Changes in cellular morphology, adhesion, and motility occur through the reorganization of the actin cytoskeleton. This reorganization of actin filaments results from interactions between actin and actin-binding proteins. Actin is a 42-kDa protein that is known as G-actin in its monomeric form. Polymerization of G-actin monomers leads to the generation of flexible filaments, 5-9 nm in diameter, called F-actin. F-actin may be organized in linear bundles called stress fibers or in two-dimensional networks. The latter are highly concentrated beneath the plasma membrane and form the actin cortex. Regulation of actin cytoskeletal dynamics occurs through actin-binding proteins. These proteins bind to G- and/or F-actin and regulate various aspects of actin cytoskeletal dynamics, such as polymerization and depolymerization of actin, cross-linking of actin filaments into bundles, interaction of actin-based structures with membranes and other cytoskeletal elements, and locomotion of actin-based structures. Thus, the actin cytoskeleton is a complex matrix consisting of G- and F-actin along with the multitude of interactions between these actin forms and a variety of different types of actin-binding proteins.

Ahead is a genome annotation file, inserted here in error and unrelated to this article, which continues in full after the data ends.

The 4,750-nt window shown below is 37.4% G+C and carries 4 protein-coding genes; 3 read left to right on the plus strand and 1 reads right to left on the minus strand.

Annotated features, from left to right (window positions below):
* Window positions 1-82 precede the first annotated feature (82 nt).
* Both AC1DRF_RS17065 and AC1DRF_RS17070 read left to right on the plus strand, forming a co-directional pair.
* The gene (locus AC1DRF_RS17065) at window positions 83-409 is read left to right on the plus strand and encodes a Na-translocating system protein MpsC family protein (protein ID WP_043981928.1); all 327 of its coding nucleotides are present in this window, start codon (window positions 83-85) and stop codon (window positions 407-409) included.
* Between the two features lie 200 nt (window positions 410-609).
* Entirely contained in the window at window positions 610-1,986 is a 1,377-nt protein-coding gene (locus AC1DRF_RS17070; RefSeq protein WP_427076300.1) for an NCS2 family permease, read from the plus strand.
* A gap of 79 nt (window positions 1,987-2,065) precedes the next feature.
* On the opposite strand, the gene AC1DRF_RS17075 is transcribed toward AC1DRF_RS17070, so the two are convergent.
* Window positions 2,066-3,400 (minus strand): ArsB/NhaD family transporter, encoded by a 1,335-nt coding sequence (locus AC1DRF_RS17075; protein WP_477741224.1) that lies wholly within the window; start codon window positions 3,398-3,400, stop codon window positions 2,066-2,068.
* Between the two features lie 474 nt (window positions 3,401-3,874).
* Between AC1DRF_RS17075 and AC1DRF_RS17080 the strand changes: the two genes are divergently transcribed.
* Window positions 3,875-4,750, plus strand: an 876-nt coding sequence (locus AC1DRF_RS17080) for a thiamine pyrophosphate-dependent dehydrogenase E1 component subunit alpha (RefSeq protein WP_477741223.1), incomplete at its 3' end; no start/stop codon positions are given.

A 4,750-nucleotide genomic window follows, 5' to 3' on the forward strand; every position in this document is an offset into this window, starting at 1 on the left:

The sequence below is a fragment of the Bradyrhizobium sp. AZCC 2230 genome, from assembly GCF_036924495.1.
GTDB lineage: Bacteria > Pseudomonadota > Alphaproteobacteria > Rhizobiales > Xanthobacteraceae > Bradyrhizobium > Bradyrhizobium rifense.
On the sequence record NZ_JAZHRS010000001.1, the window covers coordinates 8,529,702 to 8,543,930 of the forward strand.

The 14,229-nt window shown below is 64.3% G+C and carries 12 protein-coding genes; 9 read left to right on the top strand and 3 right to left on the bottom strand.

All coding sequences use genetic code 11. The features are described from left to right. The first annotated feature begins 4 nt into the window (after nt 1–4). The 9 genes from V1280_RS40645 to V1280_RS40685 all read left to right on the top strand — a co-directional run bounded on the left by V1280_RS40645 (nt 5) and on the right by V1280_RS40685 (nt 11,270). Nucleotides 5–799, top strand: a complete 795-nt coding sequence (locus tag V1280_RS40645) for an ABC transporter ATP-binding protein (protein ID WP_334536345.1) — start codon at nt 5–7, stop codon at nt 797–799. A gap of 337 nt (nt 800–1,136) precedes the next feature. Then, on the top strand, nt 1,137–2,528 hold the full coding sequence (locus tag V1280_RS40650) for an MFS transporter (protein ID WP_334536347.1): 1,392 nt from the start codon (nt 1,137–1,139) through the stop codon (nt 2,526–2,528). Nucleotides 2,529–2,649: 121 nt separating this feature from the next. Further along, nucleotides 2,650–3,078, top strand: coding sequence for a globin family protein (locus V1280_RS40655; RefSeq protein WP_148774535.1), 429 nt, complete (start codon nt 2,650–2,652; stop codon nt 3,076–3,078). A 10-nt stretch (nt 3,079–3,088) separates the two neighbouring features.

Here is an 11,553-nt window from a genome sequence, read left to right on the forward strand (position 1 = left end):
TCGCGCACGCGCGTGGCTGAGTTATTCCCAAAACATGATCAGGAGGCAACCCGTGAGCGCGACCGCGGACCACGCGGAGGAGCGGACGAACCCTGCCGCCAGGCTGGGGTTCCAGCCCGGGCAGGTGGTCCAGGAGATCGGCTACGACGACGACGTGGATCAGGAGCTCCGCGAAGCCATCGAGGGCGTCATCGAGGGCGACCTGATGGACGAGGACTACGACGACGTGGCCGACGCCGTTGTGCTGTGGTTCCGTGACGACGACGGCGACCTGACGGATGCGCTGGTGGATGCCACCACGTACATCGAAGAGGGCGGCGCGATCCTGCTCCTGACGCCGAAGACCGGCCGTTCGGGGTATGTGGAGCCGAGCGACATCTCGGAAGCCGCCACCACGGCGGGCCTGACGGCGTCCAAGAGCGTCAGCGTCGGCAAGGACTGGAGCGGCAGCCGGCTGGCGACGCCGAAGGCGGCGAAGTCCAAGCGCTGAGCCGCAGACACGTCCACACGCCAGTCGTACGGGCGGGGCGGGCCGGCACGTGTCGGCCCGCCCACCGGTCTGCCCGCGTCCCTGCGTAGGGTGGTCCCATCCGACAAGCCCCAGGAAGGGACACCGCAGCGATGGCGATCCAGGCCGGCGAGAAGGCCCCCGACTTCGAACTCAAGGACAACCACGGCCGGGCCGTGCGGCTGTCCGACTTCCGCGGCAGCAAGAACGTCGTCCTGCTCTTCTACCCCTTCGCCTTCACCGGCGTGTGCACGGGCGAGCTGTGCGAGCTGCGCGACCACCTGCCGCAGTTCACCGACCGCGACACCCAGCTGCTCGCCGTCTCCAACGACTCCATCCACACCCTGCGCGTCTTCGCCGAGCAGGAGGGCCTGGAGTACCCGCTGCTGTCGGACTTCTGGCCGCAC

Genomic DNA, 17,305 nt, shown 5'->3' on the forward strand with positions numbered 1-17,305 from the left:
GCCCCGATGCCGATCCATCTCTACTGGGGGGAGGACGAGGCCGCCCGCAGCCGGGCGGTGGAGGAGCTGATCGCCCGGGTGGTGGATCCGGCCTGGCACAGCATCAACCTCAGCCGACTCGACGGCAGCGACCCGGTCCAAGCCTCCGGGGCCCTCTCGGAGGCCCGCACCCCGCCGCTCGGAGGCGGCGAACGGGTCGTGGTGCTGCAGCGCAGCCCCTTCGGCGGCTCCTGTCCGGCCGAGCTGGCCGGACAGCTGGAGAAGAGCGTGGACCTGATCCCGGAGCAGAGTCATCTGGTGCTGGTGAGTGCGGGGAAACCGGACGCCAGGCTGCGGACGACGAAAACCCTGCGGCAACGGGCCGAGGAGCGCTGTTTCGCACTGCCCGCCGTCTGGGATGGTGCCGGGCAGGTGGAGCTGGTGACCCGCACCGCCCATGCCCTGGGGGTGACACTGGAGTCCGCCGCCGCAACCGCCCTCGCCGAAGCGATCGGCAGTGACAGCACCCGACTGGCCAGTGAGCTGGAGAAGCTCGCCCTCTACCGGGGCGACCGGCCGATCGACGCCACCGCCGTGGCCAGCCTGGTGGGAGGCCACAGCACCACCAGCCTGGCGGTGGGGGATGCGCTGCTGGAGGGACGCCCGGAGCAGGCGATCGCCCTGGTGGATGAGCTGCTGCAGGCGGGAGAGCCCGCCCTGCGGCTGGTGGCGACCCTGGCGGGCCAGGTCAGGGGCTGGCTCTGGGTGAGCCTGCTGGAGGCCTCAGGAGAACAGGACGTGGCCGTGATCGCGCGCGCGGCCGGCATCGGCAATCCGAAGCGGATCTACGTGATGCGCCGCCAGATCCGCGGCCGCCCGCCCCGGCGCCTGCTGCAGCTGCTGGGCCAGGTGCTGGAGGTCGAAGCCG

The C4 monoclonal antibody reacts with all known isoforms of actin in vertebrate muscle and non-muscle cells.